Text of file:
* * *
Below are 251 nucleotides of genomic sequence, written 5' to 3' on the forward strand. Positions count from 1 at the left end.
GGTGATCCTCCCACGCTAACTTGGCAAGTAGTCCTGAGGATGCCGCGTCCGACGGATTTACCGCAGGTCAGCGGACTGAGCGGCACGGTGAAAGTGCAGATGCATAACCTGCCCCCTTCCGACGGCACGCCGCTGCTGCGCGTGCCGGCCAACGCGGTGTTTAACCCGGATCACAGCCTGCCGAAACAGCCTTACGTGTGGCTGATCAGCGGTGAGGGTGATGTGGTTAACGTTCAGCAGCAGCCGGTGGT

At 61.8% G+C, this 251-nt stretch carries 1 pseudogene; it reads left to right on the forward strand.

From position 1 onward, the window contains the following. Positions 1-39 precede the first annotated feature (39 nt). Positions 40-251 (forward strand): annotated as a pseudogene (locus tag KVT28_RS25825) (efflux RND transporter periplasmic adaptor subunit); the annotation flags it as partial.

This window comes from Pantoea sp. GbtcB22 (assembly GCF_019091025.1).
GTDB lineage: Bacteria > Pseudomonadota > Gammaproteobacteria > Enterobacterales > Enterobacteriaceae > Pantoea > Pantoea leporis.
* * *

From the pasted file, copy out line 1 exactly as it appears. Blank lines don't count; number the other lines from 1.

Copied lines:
Below are 251 nucleotides of genomic sequence, written 5' to 3' on the forward strand. Positions count from 1 at the left end.